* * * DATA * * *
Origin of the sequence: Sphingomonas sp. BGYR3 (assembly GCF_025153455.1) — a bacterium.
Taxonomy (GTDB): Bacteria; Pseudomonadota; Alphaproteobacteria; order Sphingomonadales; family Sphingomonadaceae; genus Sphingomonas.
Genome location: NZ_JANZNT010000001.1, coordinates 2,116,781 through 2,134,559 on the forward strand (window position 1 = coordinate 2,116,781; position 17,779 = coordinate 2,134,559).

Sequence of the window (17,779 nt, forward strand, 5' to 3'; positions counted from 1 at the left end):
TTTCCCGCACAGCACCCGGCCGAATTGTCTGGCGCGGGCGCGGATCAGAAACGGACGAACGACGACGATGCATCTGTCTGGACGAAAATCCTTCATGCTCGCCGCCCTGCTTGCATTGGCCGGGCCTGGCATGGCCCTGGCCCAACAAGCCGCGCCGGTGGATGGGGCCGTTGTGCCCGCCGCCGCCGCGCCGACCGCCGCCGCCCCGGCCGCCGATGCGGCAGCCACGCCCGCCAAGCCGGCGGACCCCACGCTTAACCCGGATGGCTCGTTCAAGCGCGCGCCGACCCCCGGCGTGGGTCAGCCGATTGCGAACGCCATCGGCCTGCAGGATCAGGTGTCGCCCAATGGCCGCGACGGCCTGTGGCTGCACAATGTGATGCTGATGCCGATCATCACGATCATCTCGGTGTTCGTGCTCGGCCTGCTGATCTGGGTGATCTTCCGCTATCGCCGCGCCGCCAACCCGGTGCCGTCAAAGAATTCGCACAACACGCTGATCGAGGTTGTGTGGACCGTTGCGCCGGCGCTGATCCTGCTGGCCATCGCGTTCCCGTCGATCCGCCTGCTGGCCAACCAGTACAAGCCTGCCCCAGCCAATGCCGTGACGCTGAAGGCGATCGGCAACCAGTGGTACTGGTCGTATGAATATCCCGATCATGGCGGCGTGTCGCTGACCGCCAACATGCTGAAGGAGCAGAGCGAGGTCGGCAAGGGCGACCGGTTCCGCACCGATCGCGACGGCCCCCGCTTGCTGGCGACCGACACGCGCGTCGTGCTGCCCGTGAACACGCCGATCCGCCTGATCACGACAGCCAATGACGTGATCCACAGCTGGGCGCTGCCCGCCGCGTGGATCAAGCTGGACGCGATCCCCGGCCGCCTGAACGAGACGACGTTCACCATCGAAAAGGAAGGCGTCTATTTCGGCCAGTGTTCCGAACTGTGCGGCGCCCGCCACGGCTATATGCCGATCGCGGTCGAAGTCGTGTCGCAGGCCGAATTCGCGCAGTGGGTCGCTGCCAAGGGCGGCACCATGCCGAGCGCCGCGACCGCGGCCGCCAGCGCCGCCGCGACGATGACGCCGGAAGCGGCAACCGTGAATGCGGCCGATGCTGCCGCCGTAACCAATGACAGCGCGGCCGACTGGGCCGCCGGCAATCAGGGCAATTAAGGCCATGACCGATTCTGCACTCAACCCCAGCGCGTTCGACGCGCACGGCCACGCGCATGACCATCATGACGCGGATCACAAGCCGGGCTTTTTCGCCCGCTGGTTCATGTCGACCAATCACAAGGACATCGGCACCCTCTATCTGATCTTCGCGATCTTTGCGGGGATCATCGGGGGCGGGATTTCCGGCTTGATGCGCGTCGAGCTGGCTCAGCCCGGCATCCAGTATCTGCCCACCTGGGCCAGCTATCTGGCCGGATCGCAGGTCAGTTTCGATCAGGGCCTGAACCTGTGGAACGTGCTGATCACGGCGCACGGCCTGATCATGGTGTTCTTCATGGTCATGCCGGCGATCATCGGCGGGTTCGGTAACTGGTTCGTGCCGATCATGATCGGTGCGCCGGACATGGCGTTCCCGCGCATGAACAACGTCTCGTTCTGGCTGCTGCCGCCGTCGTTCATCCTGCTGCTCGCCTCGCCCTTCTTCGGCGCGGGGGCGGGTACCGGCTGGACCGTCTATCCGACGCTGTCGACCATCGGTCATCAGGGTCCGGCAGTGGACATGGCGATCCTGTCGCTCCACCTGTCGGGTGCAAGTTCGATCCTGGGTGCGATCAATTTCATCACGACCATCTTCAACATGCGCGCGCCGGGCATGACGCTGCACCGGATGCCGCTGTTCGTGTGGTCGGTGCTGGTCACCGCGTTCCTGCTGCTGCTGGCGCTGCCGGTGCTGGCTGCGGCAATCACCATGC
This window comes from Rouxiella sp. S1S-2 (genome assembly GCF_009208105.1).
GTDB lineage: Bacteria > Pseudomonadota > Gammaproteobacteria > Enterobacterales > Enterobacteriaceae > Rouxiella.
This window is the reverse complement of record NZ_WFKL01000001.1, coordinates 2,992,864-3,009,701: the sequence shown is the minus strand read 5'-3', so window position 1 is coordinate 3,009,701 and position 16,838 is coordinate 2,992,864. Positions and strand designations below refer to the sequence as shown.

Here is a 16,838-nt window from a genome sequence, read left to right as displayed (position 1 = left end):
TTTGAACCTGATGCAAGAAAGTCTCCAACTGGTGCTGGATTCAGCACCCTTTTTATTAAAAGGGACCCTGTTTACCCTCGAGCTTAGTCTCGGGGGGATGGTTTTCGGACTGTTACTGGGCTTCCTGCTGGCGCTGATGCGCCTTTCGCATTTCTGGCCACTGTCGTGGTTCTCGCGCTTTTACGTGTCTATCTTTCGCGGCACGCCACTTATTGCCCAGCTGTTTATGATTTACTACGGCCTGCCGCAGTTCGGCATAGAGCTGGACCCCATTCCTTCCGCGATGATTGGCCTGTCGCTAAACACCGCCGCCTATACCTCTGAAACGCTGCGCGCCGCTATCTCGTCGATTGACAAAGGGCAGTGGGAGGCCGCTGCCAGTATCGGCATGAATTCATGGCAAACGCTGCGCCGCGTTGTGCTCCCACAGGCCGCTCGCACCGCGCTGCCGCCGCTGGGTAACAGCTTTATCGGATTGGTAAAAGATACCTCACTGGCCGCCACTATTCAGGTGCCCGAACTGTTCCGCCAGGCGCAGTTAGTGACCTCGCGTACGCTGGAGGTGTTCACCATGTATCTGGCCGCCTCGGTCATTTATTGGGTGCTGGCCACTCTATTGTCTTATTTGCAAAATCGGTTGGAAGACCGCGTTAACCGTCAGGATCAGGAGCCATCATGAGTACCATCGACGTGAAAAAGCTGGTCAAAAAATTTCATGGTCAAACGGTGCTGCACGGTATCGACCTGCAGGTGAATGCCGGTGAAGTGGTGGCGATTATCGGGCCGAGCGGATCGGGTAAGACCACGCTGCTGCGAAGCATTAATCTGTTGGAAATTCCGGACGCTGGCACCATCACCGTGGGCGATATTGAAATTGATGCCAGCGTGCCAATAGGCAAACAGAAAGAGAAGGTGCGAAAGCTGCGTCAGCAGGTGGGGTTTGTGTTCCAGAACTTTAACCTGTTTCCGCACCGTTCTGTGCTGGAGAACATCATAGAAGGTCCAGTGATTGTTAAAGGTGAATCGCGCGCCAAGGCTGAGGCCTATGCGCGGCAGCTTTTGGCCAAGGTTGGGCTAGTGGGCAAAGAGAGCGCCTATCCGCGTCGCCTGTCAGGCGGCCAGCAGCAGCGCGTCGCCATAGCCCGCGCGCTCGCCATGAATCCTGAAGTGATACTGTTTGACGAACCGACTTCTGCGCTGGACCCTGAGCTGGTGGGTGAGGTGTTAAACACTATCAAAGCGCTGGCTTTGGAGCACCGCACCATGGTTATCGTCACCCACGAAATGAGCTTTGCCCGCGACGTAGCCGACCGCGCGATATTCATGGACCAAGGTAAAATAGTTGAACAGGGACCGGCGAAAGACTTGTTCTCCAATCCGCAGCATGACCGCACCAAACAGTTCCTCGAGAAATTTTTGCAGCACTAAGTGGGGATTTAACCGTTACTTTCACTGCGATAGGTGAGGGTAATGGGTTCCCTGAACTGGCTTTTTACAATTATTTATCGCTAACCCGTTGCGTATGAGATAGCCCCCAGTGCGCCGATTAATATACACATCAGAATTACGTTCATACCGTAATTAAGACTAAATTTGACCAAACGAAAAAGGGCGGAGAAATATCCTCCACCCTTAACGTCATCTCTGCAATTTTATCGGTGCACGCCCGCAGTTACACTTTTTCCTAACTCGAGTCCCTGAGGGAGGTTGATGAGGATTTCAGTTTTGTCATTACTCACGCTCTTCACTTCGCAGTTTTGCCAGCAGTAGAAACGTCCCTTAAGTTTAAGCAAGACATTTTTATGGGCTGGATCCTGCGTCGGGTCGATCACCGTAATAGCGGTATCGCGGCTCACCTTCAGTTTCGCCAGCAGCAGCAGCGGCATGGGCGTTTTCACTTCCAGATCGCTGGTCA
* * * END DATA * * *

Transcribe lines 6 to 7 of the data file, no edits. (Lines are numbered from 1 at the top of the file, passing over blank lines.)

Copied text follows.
This window comes from Rouxiella sp. S1S-2 (genome assembly GCF_009208105.1).
GTDB lineage: Bacteria > Pseudomonadota > Gammaproteobacteria > Enterobacterales > Enterobacteriaceae > Rouxiella.